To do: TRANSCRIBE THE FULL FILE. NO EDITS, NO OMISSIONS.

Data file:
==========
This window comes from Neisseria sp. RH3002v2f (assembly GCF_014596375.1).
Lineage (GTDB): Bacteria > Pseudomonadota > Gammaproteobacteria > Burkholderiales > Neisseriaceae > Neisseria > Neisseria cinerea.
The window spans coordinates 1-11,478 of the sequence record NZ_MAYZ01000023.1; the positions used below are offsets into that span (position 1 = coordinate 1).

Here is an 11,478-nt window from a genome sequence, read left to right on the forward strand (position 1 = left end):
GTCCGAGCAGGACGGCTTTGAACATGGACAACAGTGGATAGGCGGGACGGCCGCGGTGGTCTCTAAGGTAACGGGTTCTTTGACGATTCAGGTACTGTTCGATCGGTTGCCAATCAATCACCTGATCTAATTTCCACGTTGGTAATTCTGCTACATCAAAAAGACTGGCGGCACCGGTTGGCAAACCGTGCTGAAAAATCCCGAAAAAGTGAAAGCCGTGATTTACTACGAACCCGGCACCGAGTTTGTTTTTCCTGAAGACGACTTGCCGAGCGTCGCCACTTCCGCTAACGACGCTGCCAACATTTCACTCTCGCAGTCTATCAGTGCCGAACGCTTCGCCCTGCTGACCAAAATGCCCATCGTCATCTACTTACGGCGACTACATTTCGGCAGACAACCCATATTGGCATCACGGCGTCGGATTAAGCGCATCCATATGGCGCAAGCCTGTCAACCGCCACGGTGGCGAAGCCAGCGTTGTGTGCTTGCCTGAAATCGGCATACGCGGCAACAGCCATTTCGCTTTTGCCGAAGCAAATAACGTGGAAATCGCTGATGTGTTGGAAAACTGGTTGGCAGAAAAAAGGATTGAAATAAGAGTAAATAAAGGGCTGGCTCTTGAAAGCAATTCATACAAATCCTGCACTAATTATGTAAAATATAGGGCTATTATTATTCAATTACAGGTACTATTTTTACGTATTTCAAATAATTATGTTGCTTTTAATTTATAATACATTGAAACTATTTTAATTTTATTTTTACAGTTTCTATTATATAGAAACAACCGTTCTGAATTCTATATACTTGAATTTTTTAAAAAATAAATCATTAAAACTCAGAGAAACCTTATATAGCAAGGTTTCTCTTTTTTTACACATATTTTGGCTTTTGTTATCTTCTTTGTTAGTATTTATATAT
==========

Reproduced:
This window comes from Neisseria sp. RH3002v2f (assembly GCF_014596375.1).
Lineage (GTDB): Bacteria > Pseudomonadota > Gammaproteobacteria > Burkholderiales > Neisseriaceae > Neisseria > Neisseria cinerea.
The window spans coordinates 1-11,478 of the sequence record NZ_MAYZ01000023.1; the positions used below are offsets into that span (position 1 = coordinate 1).

Here is an 11,478-nt window from a genome sequence, read left to right on the forward strand (position 1 = left end):
GTCCGAGCAGGACGGCTTTGAACATGGACAACAGTGGATAGGCGGGACGGCCGCGGTGGTCTCTAAGGTAACGGGTTCTTTGACGATTCAGGTACTGTTCGATCGGTTGCCAATCAATCACCTGATCTAATTTCCACGTTGGTAATTCTGCTACATCAAAAAGACTGGCGGCACCGGTTGGCAAACCGTGCTGAAAAATCCCGAAAAAGTGAAAGCCGTGATTTACTACGAACCCGGCACCGAGTTTGTTTTTCCTGAAGACGACTTGCCGAGCGTCGCCACTTCCGCTAACGACGCTGCCAACATTTCACTCTCGCAGTCTATCAGTGCCGAACGCTTCGCCCTGCTGACCAAAATGCCCATCGTCATCTACTTACGGCGACTACATTTCGGCAGACAACCCATATTGGCATCACGGCGTCGGATTAAGCGCATCCATATGGCGCAAGCCTGTCAACCGCCACGGTGGCGAAGCCAGCGTTGTGTGCTTGCCTGAAATCGGCATACGCGGCAACAGCCATTTCGCTTTTGCCGAAGCAAATAACGTGGAAATCGCTGATGTGTTGGAAAACTGGTTGGCAGAAAAAAGGATTGAAATAAGAGTAAATAAAGGGCTGGCTCTTGAAAGCAATTCATACAAATCCTGCACTAATTATGTAAAATATAGGGCTATTATTATTCAATTACAGGTACTATTTTTACGTATTTCAAATAATTATGTTGCTTTTAATTTATAATACATTGAAACTATTTTAATTTTATTTTTACAGTTTCTATTATATAGAAACAACCGTTCTGAATTCTATATACTTGAATTTTTTAAAAAATAAATCATTAAAACTCAGAGAAACCTTATATAGCAAGGTTTCTCTTTTTTTACACATATTTTGGCTTTTGTTATCTTCTTTGTTAGTATTTATATAT